Planning a Flux Allocation

If you are unsure of the Flux allocation size for your account, we recommend you start with an initial 4-8 core allocation for the first month. This will give you time to determine your work-flow and validate your software on Flux. Flux Sizing has more information on how to size an allocation.

Creating a Flux Allocation

A Flux allocation is described in How Flux Works. We will create a Flux account for you the first time you request an allocation. The default name of the account will follow this format: uniqname _flux. If you have multiple accounts, we will add a number after the uniqname (e.g., powell1_flux).

Flux allocations are made in increments of one core for one month, up to a maximum of 2,500 cores and 60 months. Allocations can be ended or shrunk at any month boundary with no penalty, or can be increased at any time.

Most Flux allocations are created within one business day. To create a Flux allocation, please send email to with the following information:

  • the number of cores needed
  • the start date and number of months for the allocation
  • the shortcode for the funding source
  • the list of people who should have access to the allocation
  • the list of people who can change the user list and augment or end the allocations

Establishing a Flux User Account

To request a Flux user account, complete this form. Faculty members should fill in their names in both the requestor and advisor fields. Students should specify the name of their advisor or other associated faculty member in the advisor fields.

Using a Flux Allocation

Flux is used via a batch system called Torque PBS. The Flux-specific additions and changes to the examples at that URL are the queue, the account, and the qos. In a PBS script these should look like:

#PBS -A example_flux

#PBS -l qos=flux

#PBS -q flux

For more information on using Flux, including information on training, application-specific information and more, visit the Using Flux section of this site.

When you submit compute jobs to Flux, the job scheduler will fit them into your allocation. When your allocation is full, or your next job is too large to fit into the remaining room in the allocation, the job will be queued and executed as soon as the resources are available.

If you request special features such as large amounts of memory, processors in a specific physical configuration, GPUs, etc. your job may be queued while the scheduler waits for those resources to become free.

During times of high system utilization jobs may remain in the queue before starting even though your allocation may not be full.

Questions and other support requests from the College of Engineering, Medical School, and College of Literature, Science, and the Arts may be referred to staff located in those units.

Monitoring a Flux Allocation in Real Time

To monitor your allocations in real time, go to the Flux login hosts and type the command:

showq -w acct=the name of your Flux account

You will see the the jobs currently running, idle and blocked.

  • Idle jobs are jobs that could run if resources (cores, memory, software licenses, GPUs, etc.) were available.
  • Blocked jobs are jobs that violate some constraint and are not considered for scheduling onto a core. Most typically this is because the jobs would cause you to exceed the number of cores in your allocation.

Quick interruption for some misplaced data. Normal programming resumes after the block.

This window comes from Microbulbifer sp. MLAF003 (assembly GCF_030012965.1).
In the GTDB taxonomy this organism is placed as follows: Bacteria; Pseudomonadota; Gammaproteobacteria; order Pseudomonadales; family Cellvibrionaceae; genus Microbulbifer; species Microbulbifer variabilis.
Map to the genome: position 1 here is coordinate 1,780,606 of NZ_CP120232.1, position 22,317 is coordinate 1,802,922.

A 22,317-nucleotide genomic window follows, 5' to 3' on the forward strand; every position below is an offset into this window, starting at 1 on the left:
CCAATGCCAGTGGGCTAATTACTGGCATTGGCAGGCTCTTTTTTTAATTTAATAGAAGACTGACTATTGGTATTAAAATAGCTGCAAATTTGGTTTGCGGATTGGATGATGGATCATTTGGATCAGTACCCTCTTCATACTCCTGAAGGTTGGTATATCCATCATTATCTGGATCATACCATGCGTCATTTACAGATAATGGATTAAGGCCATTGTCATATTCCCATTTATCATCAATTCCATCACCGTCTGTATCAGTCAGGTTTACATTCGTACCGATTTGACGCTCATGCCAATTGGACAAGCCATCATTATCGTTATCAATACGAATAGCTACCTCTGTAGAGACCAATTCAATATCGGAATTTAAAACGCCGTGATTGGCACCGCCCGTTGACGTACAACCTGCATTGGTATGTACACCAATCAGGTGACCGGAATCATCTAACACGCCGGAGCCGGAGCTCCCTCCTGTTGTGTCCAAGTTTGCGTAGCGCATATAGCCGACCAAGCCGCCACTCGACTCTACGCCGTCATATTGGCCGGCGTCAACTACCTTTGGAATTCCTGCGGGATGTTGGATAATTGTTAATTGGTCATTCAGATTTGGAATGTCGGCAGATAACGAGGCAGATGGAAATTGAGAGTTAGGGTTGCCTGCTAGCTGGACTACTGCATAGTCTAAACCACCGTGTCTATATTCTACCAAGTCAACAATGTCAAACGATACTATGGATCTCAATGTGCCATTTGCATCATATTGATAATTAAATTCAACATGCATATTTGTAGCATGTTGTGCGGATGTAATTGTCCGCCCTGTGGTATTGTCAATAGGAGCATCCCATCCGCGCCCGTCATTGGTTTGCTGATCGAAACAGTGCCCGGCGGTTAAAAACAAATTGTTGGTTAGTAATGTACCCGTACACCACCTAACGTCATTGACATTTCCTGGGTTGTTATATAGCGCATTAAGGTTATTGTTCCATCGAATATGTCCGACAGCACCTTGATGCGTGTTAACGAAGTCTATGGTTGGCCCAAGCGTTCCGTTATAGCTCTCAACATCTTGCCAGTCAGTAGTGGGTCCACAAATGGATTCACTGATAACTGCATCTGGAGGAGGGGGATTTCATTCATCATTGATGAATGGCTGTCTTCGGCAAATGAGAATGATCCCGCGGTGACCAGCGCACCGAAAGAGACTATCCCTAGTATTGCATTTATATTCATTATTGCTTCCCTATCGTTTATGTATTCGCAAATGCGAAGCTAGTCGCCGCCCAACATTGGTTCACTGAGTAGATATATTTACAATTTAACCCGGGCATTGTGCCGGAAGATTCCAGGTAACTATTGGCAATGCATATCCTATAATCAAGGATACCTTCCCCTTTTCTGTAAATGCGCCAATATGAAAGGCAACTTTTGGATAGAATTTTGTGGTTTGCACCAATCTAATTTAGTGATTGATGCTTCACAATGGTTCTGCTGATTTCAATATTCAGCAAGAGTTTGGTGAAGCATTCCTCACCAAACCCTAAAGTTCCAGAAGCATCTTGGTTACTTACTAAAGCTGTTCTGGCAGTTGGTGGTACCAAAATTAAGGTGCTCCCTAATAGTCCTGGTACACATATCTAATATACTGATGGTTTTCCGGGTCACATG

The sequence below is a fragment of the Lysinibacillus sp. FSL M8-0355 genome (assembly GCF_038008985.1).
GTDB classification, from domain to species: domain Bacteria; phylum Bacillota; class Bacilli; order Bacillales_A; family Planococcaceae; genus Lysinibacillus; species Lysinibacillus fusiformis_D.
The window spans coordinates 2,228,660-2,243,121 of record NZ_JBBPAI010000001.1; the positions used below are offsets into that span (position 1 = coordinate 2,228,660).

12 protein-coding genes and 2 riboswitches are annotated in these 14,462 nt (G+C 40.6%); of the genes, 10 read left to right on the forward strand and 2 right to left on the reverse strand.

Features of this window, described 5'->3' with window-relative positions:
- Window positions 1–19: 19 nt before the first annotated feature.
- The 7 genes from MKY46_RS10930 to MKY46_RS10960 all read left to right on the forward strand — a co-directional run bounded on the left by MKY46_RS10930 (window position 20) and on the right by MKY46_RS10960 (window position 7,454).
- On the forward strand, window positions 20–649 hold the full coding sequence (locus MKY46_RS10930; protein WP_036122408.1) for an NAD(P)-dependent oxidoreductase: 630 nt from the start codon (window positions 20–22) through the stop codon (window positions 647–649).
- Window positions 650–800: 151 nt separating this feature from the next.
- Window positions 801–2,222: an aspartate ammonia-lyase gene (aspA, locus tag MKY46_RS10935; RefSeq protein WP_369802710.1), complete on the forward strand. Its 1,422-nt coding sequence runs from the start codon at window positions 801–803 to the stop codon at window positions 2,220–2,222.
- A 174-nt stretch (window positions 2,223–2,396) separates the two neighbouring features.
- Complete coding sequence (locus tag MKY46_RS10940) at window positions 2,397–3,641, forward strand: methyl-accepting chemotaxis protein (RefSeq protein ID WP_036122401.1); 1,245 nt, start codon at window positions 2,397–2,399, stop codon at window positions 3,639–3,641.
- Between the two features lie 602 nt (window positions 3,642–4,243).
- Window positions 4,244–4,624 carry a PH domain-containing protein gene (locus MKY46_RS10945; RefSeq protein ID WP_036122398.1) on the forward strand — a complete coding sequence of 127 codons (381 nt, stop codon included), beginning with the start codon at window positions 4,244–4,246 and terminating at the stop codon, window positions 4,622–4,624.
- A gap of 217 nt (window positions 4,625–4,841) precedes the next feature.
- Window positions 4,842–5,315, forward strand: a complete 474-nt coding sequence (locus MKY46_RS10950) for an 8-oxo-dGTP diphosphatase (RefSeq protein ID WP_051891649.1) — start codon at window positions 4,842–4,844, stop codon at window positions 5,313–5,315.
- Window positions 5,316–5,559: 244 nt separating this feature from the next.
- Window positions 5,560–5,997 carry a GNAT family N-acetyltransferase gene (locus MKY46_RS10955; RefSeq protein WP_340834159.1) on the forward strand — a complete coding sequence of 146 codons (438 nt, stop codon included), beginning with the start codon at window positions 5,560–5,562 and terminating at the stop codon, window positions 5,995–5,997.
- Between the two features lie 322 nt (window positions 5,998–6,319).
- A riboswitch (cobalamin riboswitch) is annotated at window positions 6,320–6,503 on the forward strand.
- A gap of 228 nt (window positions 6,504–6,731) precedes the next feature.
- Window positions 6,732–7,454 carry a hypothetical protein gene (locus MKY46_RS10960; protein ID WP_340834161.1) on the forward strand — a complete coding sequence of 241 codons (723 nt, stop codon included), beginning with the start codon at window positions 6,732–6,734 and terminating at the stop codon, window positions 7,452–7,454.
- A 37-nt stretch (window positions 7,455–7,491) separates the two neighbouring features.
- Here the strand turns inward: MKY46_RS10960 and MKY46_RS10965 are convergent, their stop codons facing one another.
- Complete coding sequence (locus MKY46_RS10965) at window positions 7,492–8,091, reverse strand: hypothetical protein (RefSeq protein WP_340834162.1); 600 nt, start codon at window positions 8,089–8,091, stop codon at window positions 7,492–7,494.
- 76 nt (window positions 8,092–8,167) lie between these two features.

Monitoring the Historical Use of a Flux Allocation

Historical usage data for Flux allocations is available via MReports to those who are responsible for an allocation. Complete instructions are available at

Changing the Use of a Flux Allocation

The only change you may make to a Flux allocation is to end it at the next month boundary. However, you may create new allocations and overlap them with an existing allocation.

For example, you have one allocation with 24 cores and their associated RAM that runs from April 14 until October 14. During the summer months, you are able to spend more time on the project and require more cores. Starting on May 3 you add another 48 cores to the same Flux account in a new allocation, which you schedule to end on October 3. You may submit jobs to these 72 cores as though they were in a single allocation.

In July, you decide to take a vacation in August, so you end that allocation on August 3 and do not pay for August, September, or the three days in October. Pictorially, this looks like:



All of these changes are made via email to or your local Flux support staff.

Paying for a Flux Allocation

Flux charges are billed monthly through ITS, and must be charged to a U-M shortcode.

The billing period runs from the 13th to the 12th of the month. In the example above, the May, June, and July bills will be for 72 cores and the August, September, and October bills will be for 24 cores.

Funding can come from a variety of sources:

  • federally funded research projects
  • general funds
  • departmental instructional funds
  • faculty discretionary and research incentive accounts
  • cost sharing
  • faculty start-up package funds.

For information on including funding for a Flux allocation in a grant application, see Flux for Grant Writers and Research Administrators.

If you have questions, please send email to

Preparing for the End of a Flux Allocation

Approximately two weeks before the end of an allocation, someone from the Flux operations group will email you a reminder about the end of an allocation to give you the chance to renew the allocation.

If you choose not renew your allocation, your directory on the /scratch filesystem will become inaccessible two weeks after the expiration of your last allocation. After eight weeks without an active allocation, all data in your directory /scratch/example_flux will be permanently deleted.

If you have questions, please send email to